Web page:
Keywords = {Benchmarking, Cloud Computing, Performance Evaluation, Concepts, Discussion},
	Month = {Aug},
	Year = {2012},
	Pdf = {\url{http://www.dvs.tu-darmstadt.de/publications/pdf/cloud-benchmarking-what12tpctc-vldb.pdf}}
}
						
N. Herbst, S. Kounev, and R. Reussner. Elasticity in Cloud Computing: What it is, and What it is Not. In Proceedings of the 10th International Conference on Autonomic Computing (ICAC 2013), San Jose, CA, June 24-28. 2013, USENIX. [ bibtex | abstract | pdf | slides | poster ]
Keywords: Benchmarking, Cloud Computing, Elasticity, Performance Evaluation, Concepts, Metrics, Discussion.

Originating from the field of physics and economics, the term elasticity is nowadays heavily used in the context of cloud computing. In this context, elasticity is commonly understood as the ability of a system to automatically provision and de-provision computing resources on demand as workloads change. However, elasticity still lacks a precise definition as well as representative metrics coupled with a benchmarking methodology to enable comparability of systems. Existing definitions of elasticity are largely inconsistent and unspecific leading to confusion in the use of the term and its differentiation from related terms such as scalability and efficiency; the proposed measurement methodologies do not provide means to quantify elasticity without mixing it with efficiency or scalability aspects. In this short paper, we propose a precise definition of elasticity and analyze its core properties and requirements explicitly distinguishing from related terms such as scalability, efficiency, and agility. Furthermore, we present a set of appropriate elasticity metrics and sketch a new elasticity tailored benchmarking methodology addressing the special requirements on workload design and calibration.
@inproceedings{HeKoRe2013-ICAC-Elasticity,
  author = {Nikolas Roman Herbst and Samuel Kounev and Ralf Reussner},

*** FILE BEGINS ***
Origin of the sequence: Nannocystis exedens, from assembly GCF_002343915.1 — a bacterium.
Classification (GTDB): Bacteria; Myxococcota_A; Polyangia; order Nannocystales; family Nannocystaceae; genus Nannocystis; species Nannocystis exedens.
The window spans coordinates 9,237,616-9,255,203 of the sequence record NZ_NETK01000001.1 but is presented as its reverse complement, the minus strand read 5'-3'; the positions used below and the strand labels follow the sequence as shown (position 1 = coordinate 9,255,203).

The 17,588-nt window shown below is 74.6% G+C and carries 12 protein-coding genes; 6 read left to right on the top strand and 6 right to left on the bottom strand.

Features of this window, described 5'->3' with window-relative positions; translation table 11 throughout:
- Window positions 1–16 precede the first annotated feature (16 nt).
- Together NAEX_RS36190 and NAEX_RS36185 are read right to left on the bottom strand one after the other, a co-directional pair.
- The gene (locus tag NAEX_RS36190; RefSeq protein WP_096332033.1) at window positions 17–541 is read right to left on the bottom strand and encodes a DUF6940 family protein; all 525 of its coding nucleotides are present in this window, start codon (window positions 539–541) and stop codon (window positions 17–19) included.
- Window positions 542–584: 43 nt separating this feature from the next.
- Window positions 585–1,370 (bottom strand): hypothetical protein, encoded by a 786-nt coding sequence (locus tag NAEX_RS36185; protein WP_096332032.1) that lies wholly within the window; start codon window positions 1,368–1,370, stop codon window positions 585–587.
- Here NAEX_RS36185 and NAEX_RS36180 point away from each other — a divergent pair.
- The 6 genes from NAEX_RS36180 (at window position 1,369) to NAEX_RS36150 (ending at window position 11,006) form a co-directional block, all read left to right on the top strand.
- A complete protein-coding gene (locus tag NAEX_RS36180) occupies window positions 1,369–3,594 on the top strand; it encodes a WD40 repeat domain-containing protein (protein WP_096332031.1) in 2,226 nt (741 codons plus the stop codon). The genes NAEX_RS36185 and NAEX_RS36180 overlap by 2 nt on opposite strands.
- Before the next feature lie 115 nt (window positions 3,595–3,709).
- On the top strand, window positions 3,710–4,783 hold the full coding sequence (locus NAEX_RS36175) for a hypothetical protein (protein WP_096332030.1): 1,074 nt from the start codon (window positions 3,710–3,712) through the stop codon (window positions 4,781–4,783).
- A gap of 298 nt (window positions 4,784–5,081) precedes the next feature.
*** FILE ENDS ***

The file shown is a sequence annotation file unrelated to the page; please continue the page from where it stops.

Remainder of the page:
title = {{Elasticity in Cloud Computing: What it is, and What it is Not}},
  booktitle = {Proceedings of the 10th International Conference on Autonomic Computing
	(ICAC 2013), San Jose, CA, June 24--28},
  year = {2013},
  publisher = usenix,
  note = {Preliminary Version},
  pdf = {http://sdqweb.ipd.kit.edu/publications/pdfs/HeKoRe2013-ICAC-Elasticity.pdf},
  slides = {http://sdqweb.ipd.kit.edu/publications/pdfs/HeKoRe2013-ICAC-Elasticity_Slides.pdf},
  poster = {http://sdqweb.ipd.kit.edu/publications/pdfs/HeKoRe2013-ICAC-Elasticity_Poster.pdf}
}
						
N. Huber, F. Brosig, N. Dingle, K. Joshi, and S. Kounev. Providing Dependability and Performance in the Cloud: Case Studies. In K. Wolter, A. Avritzer, M. Vieira, and A. van Moorsel, editors, Resilience Assessment and Evaluation of Computing Systems, XVIII, ISBN: 978-3-642-29031-2, Springer-Verlag, Berlin, Heidelberg, 2012. [ bibtex | abstract | pdf ]
Keywords: Dependability, Resilience, Cloud Computing.

Cloud Computing promises a variety of opportunities but also brings up several challenges. The three case studies presented in the following are examples on how challenges in the field of capacity management, dependability, and scalability can be addressed and how opportunities of Cloud Computing can be leveraged to, e.g., maintain performance requirements or to increase dependability.
@incollection{HuBrDiJoKo2012-ResBook-CloudCaseStudies,
  author = {Nikolaus Huber and Fabian Brosig and N. Dingle and K. Joshi and Samuel
	Kounev},
  title = {{Providing Dependability and Performance in the Cloud: Case Studies}},
  booktitle = {{Resilience Assessment and Evaluation of Computing Systems}},
  publisher = {Springer-Verlag},